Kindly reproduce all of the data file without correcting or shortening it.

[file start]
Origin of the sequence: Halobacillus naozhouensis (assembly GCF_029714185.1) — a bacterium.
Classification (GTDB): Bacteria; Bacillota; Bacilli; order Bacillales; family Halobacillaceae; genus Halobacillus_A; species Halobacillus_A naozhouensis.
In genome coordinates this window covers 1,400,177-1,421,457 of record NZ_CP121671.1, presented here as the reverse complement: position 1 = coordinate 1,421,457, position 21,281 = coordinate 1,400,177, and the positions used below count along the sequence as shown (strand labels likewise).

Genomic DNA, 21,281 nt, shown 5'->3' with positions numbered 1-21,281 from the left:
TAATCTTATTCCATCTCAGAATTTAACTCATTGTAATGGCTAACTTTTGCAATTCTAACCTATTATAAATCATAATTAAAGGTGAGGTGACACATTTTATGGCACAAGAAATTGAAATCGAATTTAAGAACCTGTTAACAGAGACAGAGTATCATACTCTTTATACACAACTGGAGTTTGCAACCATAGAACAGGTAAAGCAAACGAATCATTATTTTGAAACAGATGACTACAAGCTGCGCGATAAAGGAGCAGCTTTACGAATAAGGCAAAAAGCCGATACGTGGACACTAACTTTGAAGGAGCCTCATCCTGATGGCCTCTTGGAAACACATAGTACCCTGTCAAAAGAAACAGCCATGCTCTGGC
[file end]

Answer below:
Origin of the sequence: Halobacillus naozhouensis (assembly GCF_029714185.1) — a bacterium.
Classification (GTDB): Bacteria; Bacillota; Bacilli; order Bacillales; family Halobacillaceae; genus Halobacillus_A; species Halobacillus_A naozhouensis.
In genome coordinates this window covers 1,400,177-1,421,457 of record NZ_CP121671.1, presented here as the reverse complement: position 1 = coordinate 1,421,457, position 21,281 = coordinate 1,400,177, and the positions used below count along the sequence as shown (strand labels likewise).

Genomic DNA, 21,281 nt, shown 5'->3' with positions numbered 1-21,281 from the left:
TAATCTTATTCCATCTCAGAATTTAACTCATTGTAATGGCTAACTTTTGCAATTCTAACCTATTATAAATCATAATTAAAGGTGAGGTGACACATTTTATGGCACAAGAAATTGAAATCGAATTTAAGAACCTGTTAACAGAGACAGAGTATCATACTCTTTATACACAACTGGAGTTTGCAACCATAGAACAGGTAAAGCAAACGAATCATTATTTTGAAACAGATGACTACAAGCTGCGCGATAAAGGAGCAGCTTTACGAATAAGGCAAAAAGCCGATACGTGGACACTAACTTTGAAGGAGCCTCATCCTGATGGCCTCTTGGAAACACATAGTACCCTGTCAAAAGAAACAGCCATGCTCTGGC